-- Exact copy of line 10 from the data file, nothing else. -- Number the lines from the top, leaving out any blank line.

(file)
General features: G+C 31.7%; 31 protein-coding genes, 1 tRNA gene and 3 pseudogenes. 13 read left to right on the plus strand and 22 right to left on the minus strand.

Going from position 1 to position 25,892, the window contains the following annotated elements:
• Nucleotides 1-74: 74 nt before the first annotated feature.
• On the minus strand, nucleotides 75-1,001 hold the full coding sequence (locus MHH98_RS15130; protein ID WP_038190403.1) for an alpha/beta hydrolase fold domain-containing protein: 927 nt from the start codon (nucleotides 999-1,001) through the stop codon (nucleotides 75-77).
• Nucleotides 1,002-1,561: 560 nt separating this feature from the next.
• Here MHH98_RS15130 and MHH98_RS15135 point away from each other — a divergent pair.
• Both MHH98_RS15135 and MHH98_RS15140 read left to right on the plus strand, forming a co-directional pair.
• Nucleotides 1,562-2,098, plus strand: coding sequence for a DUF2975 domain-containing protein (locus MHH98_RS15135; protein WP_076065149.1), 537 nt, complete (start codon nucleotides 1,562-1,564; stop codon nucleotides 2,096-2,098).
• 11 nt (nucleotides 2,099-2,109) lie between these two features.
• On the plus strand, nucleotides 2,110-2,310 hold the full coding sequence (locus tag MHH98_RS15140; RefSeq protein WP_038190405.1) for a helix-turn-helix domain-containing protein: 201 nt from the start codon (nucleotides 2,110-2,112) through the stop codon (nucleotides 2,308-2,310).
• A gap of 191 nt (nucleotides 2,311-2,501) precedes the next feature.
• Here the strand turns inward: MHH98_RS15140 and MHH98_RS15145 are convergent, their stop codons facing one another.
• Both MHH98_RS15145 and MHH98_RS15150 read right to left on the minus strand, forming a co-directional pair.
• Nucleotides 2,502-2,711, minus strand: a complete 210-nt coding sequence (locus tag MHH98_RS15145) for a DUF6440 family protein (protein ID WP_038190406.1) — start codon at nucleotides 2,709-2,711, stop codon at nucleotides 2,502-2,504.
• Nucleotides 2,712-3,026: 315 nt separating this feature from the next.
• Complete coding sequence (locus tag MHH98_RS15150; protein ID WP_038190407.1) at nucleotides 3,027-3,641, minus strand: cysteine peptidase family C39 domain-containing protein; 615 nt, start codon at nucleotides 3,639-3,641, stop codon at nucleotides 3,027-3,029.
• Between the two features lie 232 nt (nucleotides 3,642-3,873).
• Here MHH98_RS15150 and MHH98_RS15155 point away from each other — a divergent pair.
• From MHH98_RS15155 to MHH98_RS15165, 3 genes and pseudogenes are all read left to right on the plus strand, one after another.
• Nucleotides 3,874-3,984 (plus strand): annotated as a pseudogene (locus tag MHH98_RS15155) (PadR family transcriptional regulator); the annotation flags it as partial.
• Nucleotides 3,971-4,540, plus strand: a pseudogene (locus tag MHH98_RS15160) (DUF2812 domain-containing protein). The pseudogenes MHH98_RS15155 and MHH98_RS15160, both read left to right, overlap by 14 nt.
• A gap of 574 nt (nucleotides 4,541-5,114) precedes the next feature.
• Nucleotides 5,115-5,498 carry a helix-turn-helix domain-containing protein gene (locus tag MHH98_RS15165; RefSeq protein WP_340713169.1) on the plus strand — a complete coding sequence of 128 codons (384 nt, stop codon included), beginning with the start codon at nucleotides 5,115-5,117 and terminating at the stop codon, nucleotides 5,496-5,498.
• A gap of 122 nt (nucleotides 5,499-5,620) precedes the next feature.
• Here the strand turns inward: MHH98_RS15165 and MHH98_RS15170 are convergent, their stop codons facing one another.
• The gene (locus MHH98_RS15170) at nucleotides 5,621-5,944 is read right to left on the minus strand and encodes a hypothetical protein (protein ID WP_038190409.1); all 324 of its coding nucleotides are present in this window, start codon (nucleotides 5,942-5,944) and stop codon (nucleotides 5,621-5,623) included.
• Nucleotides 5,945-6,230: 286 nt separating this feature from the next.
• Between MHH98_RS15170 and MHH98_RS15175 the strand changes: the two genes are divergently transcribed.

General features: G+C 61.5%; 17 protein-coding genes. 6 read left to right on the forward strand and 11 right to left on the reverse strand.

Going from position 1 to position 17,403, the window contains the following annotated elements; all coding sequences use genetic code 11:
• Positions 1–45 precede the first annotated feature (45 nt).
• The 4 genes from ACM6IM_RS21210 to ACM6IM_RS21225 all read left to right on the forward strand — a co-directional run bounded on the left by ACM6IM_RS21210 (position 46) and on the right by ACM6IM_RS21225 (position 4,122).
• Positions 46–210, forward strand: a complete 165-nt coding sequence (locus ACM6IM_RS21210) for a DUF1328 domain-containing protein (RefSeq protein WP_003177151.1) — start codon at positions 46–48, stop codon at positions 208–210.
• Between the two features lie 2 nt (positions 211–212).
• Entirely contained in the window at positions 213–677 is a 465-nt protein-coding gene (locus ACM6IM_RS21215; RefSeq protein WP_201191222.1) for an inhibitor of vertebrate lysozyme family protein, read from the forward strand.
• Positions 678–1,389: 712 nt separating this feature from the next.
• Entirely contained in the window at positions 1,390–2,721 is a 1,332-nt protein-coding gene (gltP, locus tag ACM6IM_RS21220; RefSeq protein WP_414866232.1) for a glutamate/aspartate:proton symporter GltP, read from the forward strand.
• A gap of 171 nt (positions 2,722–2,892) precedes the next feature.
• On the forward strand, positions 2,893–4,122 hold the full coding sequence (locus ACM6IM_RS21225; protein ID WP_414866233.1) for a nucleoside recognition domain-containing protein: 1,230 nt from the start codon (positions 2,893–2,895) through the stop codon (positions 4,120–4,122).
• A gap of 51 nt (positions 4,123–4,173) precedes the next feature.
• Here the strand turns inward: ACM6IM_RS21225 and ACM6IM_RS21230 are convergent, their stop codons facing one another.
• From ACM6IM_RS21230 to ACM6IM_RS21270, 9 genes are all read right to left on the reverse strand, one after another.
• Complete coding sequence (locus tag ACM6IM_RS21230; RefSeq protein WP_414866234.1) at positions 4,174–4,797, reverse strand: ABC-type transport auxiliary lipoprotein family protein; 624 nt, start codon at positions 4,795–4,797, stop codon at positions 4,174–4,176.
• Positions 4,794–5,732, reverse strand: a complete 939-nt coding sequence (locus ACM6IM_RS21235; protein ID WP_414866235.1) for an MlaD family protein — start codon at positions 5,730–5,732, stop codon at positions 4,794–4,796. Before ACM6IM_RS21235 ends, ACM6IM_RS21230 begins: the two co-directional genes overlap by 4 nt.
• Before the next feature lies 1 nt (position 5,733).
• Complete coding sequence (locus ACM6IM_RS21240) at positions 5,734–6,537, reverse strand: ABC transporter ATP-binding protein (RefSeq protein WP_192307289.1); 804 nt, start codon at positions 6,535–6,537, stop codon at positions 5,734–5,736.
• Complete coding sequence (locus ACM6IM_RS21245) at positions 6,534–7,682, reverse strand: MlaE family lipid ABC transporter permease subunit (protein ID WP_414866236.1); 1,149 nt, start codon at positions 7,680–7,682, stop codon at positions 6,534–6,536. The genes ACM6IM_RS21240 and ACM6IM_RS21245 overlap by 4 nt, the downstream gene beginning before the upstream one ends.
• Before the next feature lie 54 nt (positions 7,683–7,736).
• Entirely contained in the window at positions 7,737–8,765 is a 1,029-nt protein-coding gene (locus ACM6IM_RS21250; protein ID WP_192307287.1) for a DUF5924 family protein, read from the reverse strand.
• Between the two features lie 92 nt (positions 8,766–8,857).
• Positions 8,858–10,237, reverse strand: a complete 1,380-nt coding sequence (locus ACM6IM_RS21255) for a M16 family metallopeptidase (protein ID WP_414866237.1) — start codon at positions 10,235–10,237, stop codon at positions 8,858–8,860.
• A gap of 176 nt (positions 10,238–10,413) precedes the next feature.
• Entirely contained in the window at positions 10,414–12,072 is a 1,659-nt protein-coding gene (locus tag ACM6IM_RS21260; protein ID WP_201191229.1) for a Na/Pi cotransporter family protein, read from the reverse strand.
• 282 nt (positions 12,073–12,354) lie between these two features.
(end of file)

• On the plus strand, nucleotides 2,110-2,310 hold the full coding sequence (locus tag MHH98_RS15140; RefSeq protein WP_038190405.1) for a helix-turn-helix domain-containing protein: 201 nt from the start codon (nucleotides 2,110-2,112) through the stop codon (nucleotides 2,308-2,310).